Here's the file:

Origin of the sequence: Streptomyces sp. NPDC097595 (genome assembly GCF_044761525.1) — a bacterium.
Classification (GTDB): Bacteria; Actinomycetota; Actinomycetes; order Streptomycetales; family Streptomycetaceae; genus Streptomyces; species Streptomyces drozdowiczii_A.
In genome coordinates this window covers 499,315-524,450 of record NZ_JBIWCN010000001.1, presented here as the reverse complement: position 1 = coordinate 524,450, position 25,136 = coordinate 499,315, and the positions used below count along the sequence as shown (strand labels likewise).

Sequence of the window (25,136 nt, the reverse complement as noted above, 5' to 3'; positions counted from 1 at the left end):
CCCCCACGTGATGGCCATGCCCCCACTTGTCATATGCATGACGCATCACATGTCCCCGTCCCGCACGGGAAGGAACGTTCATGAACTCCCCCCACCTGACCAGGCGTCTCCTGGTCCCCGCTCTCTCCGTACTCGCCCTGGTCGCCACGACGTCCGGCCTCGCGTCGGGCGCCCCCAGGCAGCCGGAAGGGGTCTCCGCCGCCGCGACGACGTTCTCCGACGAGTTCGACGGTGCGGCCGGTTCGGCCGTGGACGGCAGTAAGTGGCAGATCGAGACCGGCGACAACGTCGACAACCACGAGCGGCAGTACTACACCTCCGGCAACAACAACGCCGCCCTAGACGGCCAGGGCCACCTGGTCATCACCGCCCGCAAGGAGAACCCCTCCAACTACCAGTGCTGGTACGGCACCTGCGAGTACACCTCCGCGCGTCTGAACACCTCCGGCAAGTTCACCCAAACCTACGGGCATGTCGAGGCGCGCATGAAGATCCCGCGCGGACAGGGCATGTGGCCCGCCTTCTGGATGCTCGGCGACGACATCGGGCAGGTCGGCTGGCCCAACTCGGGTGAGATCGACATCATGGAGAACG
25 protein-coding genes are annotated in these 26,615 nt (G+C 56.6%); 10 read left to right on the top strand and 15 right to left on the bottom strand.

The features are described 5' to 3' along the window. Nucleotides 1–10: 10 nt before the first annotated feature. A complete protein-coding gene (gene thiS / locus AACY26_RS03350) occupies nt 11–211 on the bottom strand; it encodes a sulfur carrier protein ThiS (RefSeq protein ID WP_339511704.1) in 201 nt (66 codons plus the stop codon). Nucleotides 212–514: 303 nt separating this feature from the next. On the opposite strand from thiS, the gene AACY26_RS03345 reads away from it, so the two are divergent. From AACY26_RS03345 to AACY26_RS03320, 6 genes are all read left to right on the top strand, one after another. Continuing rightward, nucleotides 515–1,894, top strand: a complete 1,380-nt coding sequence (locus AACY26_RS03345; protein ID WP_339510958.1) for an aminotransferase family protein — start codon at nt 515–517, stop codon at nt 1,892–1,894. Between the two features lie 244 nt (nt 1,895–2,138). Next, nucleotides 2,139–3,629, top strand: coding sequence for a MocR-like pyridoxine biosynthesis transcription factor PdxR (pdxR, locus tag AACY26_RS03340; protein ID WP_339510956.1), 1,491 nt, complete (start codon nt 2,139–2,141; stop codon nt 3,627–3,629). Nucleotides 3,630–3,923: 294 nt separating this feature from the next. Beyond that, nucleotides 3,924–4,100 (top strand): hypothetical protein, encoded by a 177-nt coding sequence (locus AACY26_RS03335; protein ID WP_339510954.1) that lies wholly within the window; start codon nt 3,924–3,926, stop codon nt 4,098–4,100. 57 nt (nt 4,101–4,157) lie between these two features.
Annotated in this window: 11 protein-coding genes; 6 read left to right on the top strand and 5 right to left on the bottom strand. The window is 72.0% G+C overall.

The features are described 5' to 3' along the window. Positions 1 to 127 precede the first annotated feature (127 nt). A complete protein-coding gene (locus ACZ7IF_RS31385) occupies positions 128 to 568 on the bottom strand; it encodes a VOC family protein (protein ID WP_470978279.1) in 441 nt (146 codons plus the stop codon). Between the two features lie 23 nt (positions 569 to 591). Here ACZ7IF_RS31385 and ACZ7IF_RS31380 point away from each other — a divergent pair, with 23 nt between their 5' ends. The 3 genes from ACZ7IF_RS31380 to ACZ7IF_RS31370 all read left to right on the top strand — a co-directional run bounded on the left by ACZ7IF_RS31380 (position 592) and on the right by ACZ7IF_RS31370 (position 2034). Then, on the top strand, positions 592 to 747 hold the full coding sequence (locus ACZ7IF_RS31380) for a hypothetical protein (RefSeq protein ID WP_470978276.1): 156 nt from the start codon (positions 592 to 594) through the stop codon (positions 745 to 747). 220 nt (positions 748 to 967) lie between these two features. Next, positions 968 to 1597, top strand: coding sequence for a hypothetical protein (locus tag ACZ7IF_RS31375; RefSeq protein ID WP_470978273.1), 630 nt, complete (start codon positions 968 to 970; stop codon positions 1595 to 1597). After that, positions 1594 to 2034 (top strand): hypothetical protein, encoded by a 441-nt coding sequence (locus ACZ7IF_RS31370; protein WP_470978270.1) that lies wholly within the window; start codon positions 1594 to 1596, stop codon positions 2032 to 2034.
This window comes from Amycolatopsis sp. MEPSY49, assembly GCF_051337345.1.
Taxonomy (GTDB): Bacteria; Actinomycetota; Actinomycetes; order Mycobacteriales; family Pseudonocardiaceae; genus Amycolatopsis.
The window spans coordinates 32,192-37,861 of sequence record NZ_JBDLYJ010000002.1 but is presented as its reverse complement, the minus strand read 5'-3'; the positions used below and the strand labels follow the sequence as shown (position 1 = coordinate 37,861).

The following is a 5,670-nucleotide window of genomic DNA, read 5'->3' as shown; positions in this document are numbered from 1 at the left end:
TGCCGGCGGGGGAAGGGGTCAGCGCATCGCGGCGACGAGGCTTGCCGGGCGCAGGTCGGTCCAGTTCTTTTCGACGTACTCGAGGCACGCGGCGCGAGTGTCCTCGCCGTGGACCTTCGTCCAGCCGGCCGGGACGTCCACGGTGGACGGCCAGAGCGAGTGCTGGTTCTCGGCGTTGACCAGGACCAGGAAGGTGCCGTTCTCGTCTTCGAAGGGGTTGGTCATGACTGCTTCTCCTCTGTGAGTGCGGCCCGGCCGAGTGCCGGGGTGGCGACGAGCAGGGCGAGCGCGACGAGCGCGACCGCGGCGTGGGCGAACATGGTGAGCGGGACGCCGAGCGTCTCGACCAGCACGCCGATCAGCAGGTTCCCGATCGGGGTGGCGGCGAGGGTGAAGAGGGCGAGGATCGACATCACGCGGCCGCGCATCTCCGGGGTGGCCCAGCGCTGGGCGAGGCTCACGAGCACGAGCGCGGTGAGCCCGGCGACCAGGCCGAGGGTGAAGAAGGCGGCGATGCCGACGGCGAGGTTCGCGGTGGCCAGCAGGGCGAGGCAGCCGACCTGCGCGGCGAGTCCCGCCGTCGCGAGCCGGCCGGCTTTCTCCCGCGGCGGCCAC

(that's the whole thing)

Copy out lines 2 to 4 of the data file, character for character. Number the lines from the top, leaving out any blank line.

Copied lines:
Classification (GTDB): Bacteria; Actinomycetota; Actinomycetes; order Streptomycetales; family Streptomycetaceae; genus Streptomyces; species Streptomyces drozdowiczii_A.
In genome coordinates this window covers 499,315-524,450 of record NZ_JBIWCN010000001.1, presented here as the reverse complement: position 1 = coordinate 524,450, position 25,136 = coordinate 499,315, and the positions used below count along the sequence as shown (strand labels likewise).

Sequence of the window (25,136 nt, the reverse complement as noted above, 5' to 3'; positions counted from 1 at the left end):